|“They looked at the door, screaming about how closed it was and asking it to be replaced with a small orb. The password was ‘BEEF WOMEN,’ Hermione cried.”|
It looks like AI doesn’t quite have the skills yet to be truly creative and accurate, (JK Rowling and copywriters around the globe sigh with relief that they are safe, for now) we just need to tread carefully. Making sure the strategies we are creating for clients are working for their business requirements and the consumers that are engaging with them.
And that’s the tricky bit.
Research shows that 91% of B2B and 86% of B2C marketers are planning to use content in their campaigns in 2019, but does this mean we’re in danger of creating content for the sake of it?
Strategising content creation is one of the most important things a business can do. It’s all well and good thinking “If i write this ‘how to’ guide it might rank for that keyword or it will help increase organic traffic and that might lead to a few conversions”; but, without a strategy behind what you’re working on, you are likely to fail in achieving your ROI goals.
A ‘How To’ guide can be very successful if partnered with other aspects of a content strategy. It takes a lot of planning, but trust us… it’s worth it.
So, what is the future of storytelling?
2019 is set to mark a transitional period in how we work, with more platforms recognising a requirement for easy to publish, aesthetically pleasing content. News outlets such as the BBC, The Guardian and BuzzFeed have been working on building their news articles to tell a story.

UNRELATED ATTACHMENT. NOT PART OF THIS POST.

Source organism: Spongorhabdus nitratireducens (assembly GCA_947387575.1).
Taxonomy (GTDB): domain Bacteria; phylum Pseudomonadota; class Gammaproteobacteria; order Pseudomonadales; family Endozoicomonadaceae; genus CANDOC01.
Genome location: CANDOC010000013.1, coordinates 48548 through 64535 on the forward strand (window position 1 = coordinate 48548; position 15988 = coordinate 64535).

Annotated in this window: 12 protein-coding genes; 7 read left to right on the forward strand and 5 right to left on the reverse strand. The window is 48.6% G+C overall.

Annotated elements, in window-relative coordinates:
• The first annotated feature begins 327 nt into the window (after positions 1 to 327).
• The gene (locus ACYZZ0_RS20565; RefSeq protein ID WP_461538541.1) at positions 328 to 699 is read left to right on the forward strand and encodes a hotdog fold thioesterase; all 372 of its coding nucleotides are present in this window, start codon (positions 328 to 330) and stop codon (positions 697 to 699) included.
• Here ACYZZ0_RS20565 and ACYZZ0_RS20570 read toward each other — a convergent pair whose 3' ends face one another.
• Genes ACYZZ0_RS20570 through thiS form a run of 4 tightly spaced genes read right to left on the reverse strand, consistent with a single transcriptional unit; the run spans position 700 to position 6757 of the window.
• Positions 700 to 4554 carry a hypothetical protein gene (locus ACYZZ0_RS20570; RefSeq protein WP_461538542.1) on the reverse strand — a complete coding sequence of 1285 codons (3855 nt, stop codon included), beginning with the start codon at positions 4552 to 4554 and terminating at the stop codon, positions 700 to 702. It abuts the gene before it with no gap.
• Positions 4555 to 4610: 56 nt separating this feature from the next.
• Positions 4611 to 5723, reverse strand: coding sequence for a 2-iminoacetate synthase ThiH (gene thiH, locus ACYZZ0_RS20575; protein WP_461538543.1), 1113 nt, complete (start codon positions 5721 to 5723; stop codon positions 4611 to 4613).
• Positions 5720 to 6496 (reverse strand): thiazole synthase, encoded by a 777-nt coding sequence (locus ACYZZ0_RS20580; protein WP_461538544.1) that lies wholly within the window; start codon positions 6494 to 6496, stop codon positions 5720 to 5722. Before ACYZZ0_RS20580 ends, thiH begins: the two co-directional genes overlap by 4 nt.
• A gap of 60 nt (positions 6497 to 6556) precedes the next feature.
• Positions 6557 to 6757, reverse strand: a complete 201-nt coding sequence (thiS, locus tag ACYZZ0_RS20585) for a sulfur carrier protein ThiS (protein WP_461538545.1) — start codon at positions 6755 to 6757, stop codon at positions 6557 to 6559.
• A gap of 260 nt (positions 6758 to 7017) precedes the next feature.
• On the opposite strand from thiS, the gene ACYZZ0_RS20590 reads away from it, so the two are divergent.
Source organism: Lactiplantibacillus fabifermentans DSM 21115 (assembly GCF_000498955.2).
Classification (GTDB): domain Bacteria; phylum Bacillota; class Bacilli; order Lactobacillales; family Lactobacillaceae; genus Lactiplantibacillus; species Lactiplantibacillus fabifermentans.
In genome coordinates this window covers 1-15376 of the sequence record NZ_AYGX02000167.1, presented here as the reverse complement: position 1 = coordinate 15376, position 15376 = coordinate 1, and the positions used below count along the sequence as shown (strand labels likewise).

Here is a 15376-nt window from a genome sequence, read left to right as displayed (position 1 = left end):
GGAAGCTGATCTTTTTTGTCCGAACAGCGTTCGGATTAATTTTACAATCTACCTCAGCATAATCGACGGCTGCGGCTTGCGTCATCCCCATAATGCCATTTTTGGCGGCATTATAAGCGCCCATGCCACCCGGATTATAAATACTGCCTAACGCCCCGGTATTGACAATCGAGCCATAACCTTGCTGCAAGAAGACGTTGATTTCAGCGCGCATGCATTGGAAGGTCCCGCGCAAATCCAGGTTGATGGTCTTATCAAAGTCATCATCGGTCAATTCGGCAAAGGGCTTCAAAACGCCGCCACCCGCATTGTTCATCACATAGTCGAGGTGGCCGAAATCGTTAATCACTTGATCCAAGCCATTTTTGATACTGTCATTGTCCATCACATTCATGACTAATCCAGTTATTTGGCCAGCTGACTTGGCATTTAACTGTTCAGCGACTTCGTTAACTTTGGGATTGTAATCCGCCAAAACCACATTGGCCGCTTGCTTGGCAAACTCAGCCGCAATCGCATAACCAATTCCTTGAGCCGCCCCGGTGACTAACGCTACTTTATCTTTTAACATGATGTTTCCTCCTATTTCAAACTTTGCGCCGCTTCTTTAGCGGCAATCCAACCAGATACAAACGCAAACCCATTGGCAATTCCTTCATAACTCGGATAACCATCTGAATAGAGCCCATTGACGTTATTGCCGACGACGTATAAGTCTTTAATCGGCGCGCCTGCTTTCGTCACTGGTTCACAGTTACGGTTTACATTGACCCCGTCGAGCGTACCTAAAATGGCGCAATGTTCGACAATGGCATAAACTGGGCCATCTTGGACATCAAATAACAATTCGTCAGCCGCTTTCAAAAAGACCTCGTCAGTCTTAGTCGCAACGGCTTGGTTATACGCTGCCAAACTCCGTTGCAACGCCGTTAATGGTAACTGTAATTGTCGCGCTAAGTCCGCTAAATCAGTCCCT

Storytelling is not just about the words on a page anymore, it’s about the whole package. Slowly but surely, we’re recognising how big players can impact the way in which we’re able to publish these. Visual aspects, virtual reality, video content and imagery are all important to building the story.
Google announced last year that they introduced a new way of publishing content for mobile storytelling. AMP stories is a visual-driven format for evolving news consumption mobile. The fact that Google is recognising that new ways for content to be published are required marks a very big step in the content marketing world.
AMP encourages users to apply basic HTML and AMP coding skills to publish content, it has only recently launched therefore Google acknowledges that there may be a few teething problems with the platform. However, it provides content publishers with a mobile-focused format that minimises technical barriers, allowing for new ways for content to be published on the web.
Stating in their blog on the launch of AMP stories, Google commented: “On mobile devices, users browse a lot of articles, but engage with few in-depth.” , recognising the shift in how people are digesting information now, and looking to future-proof their platform with the introduction.
This is encouraging copywriters and content creators to strategise what they are producing much more, looking at how we can implement strategies that push the boundaries.